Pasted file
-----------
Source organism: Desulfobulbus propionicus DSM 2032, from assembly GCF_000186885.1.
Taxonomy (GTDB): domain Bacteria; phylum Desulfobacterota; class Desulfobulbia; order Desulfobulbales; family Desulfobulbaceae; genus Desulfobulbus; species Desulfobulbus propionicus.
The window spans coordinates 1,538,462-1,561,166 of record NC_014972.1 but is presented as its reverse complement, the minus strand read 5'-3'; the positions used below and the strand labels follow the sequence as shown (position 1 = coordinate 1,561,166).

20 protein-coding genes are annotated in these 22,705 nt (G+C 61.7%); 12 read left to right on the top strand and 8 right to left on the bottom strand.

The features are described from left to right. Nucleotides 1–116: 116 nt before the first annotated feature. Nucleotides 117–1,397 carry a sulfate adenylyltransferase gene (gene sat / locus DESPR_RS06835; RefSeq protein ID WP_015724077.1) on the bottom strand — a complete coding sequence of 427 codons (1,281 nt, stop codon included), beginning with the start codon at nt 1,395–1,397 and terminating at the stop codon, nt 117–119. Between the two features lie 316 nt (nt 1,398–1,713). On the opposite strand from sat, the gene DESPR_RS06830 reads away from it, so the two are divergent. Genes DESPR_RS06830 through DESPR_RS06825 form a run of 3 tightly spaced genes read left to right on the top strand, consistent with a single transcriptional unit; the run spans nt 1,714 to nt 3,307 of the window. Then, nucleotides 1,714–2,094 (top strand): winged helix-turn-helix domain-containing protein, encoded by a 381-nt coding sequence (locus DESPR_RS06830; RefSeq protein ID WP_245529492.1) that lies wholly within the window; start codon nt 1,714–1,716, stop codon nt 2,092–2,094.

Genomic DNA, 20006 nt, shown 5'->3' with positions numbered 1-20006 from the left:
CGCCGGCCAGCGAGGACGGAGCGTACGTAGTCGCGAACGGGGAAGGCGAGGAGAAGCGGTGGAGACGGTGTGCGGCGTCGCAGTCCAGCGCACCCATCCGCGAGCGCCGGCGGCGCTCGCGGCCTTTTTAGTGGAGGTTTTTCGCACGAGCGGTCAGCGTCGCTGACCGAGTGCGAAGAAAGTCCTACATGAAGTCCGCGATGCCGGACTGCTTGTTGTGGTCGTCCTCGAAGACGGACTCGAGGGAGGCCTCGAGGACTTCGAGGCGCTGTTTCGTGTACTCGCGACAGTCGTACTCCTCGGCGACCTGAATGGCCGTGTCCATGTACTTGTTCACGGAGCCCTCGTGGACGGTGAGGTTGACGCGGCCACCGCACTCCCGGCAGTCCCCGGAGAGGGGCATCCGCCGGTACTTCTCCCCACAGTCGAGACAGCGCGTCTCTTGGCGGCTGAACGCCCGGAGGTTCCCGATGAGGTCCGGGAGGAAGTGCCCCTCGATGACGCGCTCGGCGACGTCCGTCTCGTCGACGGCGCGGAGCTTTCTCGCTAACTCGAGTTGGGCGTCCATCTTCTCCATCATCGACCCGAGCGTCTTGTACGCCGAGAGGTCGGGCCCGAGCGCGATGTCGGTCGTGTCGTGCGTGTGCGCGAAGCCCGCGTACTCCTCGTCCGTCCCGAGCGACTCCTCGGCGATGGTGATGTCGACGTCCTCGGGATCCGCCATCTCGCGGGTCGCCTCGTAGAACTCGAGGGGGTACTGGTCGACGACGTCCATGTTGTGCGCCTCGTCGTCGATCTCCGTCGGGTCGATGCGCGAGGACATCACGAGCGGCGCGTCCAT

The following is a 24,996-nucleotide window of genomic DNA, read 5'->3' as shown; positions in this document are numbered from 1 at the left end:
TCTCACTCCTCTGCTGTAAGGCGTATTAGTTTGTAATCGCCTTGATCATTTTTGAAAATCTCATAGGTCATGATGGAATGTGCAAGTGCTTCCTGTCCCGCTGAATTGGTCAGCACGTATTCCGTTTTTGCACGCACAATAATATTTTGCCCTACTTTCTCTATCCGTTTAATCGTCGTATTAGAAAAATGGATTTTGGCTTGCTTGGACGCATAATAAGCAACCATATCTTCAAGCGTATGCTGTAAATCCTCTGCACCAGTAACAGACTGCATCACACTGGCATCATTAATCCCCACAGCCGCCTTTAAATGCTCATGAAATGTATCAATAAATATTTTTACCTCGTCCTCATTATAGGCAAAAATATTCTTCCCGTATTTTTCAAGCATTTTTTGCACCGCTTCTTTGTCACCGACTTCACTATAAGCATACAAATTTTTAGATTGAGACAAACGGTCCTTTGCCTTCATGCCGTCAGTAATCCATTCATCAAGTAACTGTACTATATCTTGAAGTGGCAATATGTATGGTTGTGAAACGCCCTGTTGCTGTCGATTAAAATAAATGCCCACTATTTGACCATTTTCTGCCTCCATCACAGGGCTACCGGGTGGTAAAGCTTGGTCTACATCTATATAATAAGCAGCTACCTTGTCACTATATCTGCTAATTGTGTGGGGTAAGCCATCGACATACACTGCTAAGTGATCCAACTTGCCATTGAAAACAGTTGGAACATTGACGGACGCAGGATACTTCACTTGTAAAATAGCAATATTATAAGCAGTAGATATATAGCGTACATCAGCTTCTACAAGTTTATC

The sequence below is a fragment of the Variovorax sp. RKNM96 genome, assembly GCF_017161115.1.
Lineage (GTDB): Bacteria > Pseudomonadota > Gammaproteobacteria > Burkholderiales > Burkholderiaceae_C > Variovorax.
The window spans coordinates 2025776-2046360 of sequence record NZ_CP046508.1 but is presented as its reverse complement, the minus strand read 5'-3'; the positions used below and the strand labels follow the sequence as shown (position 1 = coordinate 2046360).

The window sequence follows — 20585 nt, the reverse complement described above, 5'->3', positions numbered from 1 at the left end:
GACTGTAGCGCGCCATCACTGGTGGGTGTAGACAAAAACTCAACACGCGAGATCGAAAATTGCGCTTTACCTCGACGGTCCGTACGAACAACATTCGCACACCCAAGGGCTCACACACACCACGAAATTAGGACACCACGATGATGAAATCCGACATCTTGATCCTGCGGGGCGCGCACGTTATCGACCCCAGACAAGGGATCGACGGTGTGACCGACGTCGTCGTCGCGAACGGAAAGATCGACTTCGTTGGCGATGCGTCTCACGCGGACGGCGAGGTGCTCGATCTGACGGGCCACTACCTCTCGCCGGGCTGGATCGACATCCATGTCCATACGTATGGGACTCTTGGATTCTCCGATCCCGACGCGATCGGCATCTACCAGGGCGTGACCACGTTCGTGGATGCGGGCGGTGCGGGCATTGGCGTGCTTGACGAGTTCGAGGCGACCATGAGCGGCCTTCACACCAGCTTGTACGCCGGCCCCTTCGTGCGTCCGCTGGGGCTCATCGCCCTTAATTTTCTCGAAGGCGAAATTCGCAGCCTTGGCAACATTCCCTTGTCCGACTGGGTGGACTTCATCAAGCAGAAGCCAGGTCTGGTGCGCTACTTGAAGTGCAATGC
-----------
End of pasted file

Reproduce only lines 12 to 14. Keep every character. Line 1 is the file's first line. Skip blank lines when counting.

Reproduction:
The window spans coordinates 2025776-2046360 of sequence record NZ_CP046508.1 but is presented as its reverse complement, the minus strand read 5'-3'; the positions used below and the strand labels follow the sequence as shown (position 1 = coordinate 2046360).

The window sequence follows — 20585 nt, the reverse complement described above, 5'->3', positions numbered from 1 at the left end:
GACTGTAGCGCGCCATCACTGGTGGGTGTAGACAAAAACTCAACACGCGAGATCGAAAATTGCGCTTTACCTCGACGGTCCGTACGAACAACATTCGCACACCCAAGGGCTCACACACACCACGAAATTAGGACACCACGATGATGAAATCCGACATCTTGATCCTGCGGGGCGCGCACGTTATCGACCCCAGACAAGGGATCGACGGTGTGACCGACGTCGTCGTCGCGAACGGAAAGATCGACTTCGTTGGCGATGCGTCTCACGCGGACGGCGAGGTGCTCGATCTGACGGGCCACTACCTCTCGCCGGGCTGGATCGACATCCATGTCCATACGTATGGGACTCTTGGATTCTCCGATCCCGACGCGATCGGCATCTACCAGGGCGTGACCACGTTCGTGGATGCGGGCGGTGCGGGCATTGGCGTGCTTGACGAGTTCGAGGCGACCATGAGCGGCCTTCACACCAGCTTGTACGCCGGCCCCTTCGTGCGTCCGCTGGGGCTCATCGCCCTTAATTTTCTCGAAGGCGAAATTCGCAGCCTTGGCAACATTCCCTTGTCCGACTGGGTGGACTTCATCAAGCAGAAGCCAGGTCTGGTGCGCTACTTGAAGTGCAATGC